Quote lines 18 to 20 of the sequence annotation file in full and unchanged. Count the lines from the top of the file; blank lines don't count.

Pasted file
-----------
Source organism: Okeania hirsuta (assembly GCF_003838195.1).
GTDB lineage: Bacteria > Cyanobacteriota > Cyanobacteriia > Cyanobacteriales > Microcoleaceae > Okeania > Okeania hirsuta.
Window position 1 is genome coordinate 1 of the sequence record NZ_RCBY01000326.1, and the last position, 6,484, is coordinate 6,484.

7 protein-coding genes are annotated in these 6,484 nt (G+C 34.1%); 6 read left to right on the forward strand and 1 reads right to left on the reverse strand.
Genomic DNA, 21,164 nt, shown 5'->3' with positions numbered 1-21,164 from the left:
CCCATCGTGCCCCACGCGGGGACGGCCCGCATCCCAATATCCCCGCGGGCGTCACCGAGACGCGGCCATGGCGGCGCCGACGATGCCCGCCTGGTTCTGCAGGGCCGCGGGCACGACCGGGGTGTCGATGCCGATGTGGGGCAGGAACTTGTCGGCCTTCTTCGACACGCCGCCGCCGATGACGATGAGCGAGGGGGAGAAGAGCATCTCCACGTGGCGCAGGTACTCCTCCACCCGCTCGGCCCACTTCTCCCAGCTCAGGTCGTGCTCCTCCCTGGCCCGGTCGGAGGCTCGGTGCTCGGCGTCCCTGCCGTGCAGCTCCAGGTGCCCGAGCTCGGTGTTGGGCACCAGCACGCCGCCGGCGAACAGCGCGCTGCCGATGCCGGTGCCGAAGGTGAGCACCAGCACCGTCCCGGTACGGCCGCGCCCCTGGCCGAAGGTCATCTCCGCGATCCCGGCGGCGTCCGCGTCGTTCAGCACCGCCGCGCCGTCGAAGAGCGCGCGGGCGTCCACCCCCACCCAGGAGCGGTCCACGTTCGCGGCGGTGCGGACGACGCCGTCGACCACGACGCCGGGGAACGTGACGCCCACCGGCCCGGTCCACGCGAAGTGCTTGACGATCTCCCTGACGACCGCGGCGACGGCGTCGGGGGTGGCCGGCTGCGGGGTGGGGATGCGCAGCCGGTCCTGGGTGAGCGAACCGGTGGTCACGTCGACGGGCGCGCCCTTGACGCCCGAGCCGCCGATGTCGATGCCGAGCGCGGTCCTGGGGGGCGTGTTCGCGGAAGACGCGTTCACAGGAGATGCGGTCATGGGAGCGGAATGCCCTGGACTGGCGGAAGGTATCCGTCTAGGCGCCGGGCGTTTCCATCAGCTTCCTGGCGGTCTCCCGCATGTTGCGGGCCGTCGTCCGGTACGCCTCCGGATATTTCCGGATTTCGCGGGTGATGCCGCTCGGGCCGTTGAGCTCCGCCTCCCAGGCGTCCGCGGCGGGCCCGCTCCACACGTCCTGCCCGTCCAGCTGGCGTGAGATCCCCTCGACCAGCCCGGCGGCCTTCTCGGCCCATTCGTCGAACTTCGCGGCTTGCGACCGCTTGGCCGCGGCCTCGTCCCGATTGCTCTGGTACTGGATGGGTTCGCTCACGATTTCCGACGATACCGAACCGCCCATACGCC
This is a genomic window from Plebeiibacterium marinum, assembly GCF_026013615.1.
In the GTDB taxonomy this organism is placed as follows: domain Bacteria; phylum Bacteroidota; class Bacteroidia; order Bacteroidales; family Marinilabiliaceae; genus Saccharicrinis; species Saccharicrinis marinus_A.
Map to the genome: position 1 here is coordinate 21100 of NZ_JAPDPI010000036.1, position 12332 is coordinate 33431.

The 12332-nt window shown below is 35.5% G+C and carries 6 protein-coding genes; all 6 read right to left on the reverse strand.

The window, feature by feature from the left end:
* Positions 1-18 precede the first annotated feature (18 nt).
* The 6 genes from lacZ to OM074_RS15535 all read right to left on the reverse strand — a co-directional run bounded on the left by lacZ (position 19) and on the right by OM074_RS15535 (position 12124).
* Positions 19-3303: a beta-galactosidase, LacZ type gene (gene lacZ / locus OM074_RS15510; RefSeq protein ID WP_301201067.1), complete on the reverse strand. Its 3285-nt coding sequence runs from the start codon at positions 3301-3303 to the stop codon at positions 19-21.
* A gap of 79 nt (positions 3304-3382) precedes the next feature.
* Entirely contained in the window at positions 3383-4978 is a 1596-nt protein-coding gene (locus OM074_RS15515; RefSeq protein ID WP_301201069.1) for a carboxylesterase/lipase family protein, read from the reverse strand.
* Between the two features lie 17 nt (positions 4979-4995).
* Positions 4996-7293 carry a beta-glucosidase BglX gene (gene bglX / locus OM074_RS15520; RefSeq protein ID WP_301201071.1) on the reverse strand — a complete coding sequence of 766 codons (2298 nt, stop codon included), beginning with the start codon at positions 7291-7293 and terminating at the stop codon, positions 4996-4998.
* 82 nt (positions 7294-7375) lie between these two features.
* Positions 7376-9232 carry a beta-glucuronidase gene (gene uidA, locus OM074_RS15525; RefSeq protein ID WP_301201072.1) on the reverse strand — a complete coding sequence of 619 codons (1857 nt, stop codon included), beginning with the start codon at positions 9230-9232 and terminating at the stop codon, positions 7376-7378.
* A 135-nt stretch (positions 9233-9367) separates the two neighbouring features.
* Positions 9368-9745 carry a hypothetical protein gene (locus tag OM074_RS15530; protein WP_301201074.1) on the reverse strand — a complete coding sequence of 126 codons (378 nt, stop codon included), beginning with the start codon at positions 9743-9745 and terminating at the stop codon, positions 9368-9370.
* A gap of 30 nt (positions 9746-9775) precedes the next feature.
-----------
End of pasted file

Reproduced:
* Positions 4996-7293 carry a beta-glucosidase BglX gene (gene bglX / locus OM074_RS15520; RefSeq protein ID WP_301201071.1) on the reverse strand — a complete coding sequence of 766 codons (2298 nt, stop codon included), beginning with the start codon at positions 7291-7293 and terminating at the stop codon, positions 4996-4998.
* 82 nt (positions 7294-7375) lie between these two features.
* Positions 7376-9232 carry a beta-glucuronidase gene (gene uidA, locus OM074_RS15525; RefSeq protein ID WP_301201072.1) on the reverse strand — a complete coding sequence of 619 codons (1857 nt, stop codon included), beginning with the start codon at positions 9230-9232 and terminating at the stop codon, positions 7376-7378.